How strong is South Carolina’s voter ID law? Not very.
On Tuesday, voters will be asked to present a government-issued photo ID when they go to vote. But a voter who doesn’t have one still can cast a ballot, thanks to a federal court order.
In 2011, South Carolina’s GOP-controlled Legislature passed a law requiring voters to show a photo ID before casting a ballot. But after a legal challenge, a federal court opened a loophole in the law, saying voters without ID can vote, as long as they can cite an impediment that stopped them from getting one.
As a result, voters without an ID will be able to cast a provisional ballot Tuesday that will be counted when the final vote total is certified.
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“It counts as long as the voter is who they say they are, and the reason given can’t be proven false,” said Chris Whitmire of the S.C. Election Commission.
This will be the first presidential election with the S.C. voter ID requirement in place. A pre-election challenge to the law in 2012 pushed back its implementation.
In the 2014 election, only 99 provisional ballots statewide were rejected by county election boards. (Provisional ballots can be cast if there are other problems as well with a voter’s registration, including if their address has changed.)
As it stands, the voter ID law hasn’t halted many South Carolinians from voting.
Scott Buchanan, a political science professor at The Citadel, examined county-level data and found only a “couple hundred” ballots were cast by someone impeded from getting an ID – about 0.01 percent of all ballots cast.
“Contrary to what many people thought, turnout actually went up for white and black voters” in 2014 over the 2010 election, held before the voter ID law went into effect, Buchanan said.
If voters don’t have one of five specified forms of identification – a S.C. driver’s license, another Department of Motor Vehicles-issued ID, a photo voter registration card, military ID or passport – they still can vote after filling out an affidavit citing an impediment.
The state even provides options on pre-printed forms – a disability or illness, a work conflict, a lack of transportation, family responsibilities, a lack of a birth certificate or a religious objection to being photographed.
Would-be voters fill in their reason for not having an ID, and their ballots will be accepted by the county election board when it certifies election results Friday, unless someone else challenges the voter’s reason.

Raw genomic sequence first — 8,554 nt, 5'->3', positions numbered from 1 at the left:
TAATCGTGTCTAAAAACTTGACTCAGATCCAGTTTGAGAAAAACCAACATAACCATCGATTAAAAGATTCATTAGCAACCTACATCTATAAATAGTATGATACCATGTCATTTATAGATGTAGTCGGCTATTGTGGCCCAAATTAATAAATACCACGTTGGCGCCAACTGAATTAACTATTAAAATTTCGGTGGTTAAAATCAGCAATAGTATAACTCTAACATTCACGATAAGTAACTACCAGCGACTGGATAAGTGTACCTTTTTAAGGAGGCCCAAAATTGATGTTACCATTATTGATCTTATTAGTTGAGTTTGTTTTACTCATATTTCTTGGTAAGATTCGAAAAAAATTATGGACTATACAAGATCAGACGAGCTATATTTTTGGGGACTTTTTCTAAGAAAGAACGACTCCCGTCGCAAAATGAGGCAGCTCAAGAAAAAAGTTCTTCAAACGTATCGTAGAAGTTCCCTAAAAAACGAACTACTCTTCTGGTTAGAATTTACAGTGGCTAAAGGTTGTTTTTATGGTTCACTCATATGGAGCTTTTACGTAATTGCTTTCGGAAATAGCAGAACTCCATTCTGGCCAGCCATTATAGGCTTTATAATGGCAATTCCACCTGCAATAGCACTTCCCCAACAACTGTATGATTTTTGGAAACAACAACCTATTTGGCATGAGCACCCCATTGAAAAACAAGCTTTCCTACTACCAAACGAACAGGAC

“I don’t think anyone’s ever challenged one,” Whitmire said. “It would be hard to prove because it’s up to the voter to decide what is a reasonable impediment.”
If you do have an ID, however, you must bring it with you to vote. Those who forget their IDs can cast a provisional ballot, too, but they have to come back with the ID for the Friday election board meeting or their ballots will be rejected.
South Carolina’s ID law originally was challenged in court because opponents said it disproportionately would disenfranchise minority voters. Today, one-time opponents have made peace with the law.
“It’s a very flexible law. Voters just have to understand how it works and be prepared,” said former Columbia Mayor Bob Coble, the voter protection co-chair for the S.C. Democratic Party and a general counsel for Hillary Clinton’s S.C. campaign, dealing with voter problems on Election Day.
Voter ID laws have been successfully challenged in other states. But Coble doesn’t foresee any legal effort to overturn South Carolina’s law.
“From everything I’ve heard, it’s settled law,” Coble said. “It was resolved with the compromise.”
SC VOTER IDs
S.C. law says that you need one of these IDs to vote:
▪ A S.C. driver’s license
▪ A photo ID issued by the state Department of Motor Vehicles
▪ A photo voter registration card
▪ A military ID
▪ A U.S. passport
But you can vote even if you don’t have one
Would-be voters without a photo ID can vote if they can cite a “reasonable impediment” to getting one. Among the acceptable excuses:
▪ A disability or illness
▪ A work conflict
▪ A lack of transportation
▪ Family responsibilities
▪ A lack of a birth certificate
▪ A religious objection to being photographed